Tracking down an identity thief

Tuesday, May 20th 2003, 12:00 am
By: News On 6

A new twist on identity theft, where a person didn't lose his wallet or social security card, he actually had his identity sold and never knew it until the IRS came calling.

News on 6 crime reporter Lori Fullbright says Jose' Hernandez came to America 18 years ago and settled in Tulsa. He became a naturalized citizen, has worked hard and never had any trouble, until someone bought his identity and has been working under Hernandez's name.

Jose Hernandez was shocked when he got a letter from the IRS saying he hadn't reported income from his job at Valmont Industries in Claremore. Hernandez has never worked at the galvanizing company and says no one at the police department; social security office or IRS could help him. So, what Jose' did next, he found an address on the IRS forms that brought him to this apartment complex at 31st and Mingo and actually found the man who'd been using his name and working at that place in Claremore and the man admitted he bought the papers on the streets. "He said he bought it from somebody else for $300." Fullbright: "Your information?" Jose': "Yes."

Jose' found his imposter on Thursday, then on Monday went to the Claremore business, only to find the man had quit on Friday and the company couldn't help either. And by Tuesday, no one knew of the so-called Jose' Hernandez at that apartment. Fullbright, "Hi, I'm with channel 6, does a man by the name of Jose' Hernandez live here?" Woman: "No speak English." Fullbright: "Yeah, does he live here?"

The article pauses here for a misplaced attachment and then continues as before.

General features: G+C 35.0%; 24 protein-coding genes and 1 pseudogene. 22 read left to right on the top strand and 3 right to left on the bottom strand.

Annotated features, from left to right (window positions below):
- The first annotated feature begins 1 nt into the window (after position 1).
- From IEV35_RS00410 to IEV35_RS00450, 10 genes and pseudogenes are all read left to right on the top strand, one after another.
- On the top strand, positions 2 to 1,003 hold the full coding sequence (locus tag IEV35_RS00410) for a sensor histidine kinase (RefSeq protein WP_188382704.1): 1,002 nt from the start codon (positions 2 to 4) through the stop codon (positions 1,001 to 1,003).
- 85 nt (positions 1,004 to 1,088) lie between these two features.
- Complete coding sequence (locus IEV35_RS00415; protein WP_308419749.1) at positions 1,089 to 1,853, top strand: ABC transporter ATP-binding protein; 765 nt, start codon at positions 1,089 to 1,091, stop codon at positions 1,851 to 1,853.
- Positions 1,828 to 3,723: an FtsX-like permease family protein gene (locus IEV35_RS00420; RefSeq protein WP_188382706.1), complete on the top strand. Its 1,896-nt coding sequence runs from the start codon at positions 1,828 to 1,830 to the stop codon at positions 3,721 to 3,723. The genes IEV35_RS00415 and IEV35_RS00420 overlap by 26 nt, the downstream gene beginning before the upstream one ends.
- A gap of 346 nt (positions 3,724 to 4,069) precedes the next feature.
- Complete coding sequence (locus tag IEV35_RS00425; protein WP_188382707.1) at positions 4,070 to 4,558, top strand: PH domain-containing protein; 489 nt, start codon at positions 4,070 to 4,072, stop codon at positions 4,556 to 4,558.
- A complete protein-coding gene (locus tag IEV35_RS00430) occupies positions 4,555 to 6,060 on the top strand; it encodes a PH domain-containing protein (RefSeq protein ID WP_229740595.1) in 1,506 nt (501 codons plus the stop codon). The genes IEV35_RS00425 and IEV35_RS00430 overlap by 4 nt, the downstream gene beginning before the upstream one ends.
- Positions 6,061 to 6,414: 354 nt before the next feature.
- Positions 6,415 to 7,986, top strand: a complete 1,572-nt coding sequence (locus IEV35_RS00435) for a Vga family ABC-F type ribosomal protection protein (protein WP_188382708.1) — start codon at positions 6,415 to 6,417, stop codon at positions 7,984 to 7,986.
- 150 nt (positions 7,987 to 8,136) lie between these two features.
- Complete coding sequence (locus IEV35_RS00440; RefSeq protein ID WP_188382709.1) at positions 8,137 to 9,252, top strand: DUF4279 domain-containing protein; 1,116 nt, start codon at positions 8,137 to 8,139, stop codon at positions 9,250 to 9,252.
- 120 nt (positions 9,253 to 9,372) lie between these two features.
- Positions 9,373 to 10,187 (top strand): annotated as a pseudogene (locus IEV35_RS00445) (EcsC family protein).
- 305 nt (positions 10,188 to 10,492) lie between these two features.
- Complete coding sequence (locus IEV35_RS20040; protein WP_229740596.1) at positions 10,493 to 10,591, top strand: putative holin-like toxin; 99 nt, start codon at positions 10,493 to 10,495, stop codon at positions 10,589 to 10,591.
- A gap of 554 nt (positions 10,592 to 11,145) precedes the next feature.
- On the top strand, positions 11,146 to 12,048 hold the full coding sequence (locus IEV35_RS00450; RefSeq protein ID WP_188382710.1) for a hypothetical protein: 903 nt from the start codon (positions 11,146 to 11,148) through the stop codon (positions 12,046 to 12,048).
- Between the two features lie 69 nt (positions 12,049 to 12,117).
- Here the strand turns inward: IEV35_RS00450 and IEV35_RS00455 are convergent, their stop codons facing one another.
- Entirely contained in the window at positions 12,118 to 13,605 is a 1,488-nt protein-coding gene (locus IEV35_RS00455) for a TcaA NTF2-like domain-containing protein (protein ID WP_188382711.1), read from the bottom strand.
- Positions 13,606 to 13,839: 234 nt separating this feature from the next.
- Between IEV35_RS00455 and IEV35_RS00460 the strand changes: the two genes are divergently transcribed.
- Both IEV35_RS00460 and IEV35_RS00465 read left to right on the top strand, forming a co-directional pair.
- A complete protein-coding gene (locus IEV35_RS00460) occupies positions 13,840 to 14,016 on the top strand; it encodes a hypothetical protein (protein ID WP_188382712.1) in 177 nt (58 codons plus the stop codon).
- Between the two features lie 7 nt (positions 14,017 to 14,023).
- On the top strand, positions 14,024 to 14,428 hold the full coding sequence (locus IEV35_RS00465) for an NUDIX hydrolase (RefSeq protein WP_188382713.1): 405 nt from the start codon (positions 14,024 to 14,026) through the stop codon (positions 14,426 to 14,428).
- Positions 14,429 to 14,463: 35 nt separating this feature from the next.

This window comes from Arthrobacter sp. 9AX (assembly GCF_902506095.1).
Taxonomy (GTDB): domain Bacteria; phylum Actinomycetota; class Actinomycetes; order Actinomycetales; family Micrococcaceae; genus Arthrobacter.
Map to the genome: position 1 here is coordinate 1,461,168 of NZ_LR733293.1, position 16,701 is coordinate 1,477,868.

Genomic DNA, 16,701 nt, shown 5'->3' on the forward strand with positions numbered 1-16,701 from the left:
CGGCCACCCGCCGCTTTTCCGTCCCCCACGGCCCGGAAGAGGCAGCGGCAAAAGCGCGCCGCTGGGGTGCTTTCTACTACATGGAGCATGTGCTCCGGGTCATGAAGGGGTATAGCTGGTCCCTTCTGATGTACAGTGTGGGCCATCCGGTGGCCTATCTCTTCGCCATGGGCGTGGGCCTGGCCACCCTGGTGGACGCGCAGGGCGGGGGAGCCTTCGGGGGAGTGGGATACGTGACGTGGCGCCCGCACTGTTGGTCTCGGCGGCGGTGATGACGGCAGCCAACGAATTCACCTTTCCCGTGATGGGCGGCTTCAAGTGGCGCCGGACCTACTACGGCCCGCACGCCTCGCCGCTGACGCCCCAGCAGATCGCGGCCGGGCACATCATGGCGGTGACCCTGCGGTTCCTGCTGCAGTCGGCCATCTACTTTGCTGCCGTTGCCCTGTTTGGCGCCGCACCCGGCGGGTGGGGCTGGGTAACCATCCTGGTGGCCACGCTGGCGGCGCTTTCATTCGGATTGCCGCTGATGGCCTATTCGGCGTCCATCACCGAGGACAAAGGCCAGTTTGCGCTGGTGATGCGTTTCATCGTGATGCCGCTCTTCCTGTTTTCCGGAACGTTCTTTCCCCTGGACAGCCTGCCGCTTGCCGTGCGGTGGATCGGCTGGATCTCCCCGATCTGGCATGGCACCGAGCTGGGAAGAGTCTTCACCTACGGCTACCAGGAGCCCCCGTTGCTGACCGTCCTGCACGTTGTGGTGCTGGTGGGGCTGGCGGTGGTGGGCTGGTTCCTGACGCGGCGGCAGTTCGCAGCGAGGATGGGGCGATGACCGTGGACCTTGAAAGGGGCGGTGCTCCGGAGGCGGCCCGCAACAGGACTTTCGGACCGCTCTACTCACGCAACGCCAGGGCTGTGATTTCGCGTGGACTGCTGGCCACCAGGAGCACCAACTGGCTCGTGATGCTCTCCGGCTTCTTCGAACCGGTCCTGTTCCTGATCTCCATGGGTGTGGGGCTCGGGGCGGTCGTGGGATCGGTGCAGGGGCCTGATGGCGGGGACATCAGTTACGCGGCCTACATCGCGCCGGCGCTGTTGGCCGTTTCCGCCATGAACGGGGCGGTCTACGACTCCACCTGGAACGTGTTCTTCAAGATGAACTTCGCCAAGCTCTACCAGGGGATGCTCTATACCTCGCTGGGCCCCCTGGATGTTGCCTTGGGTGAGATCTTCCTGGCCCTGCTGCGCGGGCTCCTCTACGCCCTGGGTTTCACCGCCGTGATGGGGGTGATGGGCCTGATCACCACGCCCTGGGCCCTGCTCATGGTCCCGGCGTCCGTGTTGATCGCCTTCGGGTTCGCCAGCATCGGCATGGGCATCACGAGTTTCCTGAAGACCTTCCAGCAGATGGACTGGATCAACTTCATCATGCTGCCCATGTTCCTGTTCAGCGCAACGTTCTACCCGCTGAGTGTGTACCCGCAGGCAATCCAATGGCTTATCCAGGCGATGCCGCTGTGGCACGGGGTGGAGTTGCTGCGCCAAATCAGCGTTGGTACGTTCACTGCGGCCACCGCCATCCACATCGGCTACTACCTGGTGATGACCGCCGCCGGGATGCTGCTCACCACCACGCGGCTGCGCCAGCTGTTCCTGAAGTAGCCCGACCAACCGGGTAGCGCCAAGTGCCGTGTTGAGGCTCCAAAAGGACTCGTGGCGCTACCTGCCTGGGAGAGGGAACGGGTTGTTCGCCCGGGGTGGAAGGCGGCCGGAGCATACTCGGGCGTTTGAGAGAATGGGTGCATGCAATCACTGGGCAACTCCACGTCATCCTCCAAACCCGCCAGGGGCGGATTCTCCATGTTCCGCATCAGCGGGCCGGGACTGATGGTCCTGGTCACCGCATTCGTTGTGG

The IRS wasn't surprised by this story; they hear ones just like it every day. Carolyn Sink with the IRS: "They can ruin your credit, ruin your reputation. Some of the damage they do, you can't even place a value on."

That's exactly what the real Jose' Hernandez is worried about, this imposter could not only get another job, but commit a crime and they'd come looking for this Jose' and he had the guy right in front of him. "Even if I have him in my hands." Fullbright: "What can you do with him?" Jose': "What can I do to him legally?"

If INS or the Labor Department finds the guy, he could be deported, with bigger fish to fry and budget cuts, that's not likely to happen. Anybody in this situation should immediately call the social security fraud hotline number and credit bureau hotlines.

And, I'm happy to say the IRS plans to help Mr. Hernandez straighten this out. And the Claremore company said it would cooperate with the IRS but couldn't turn over employee information to someone who just walked in.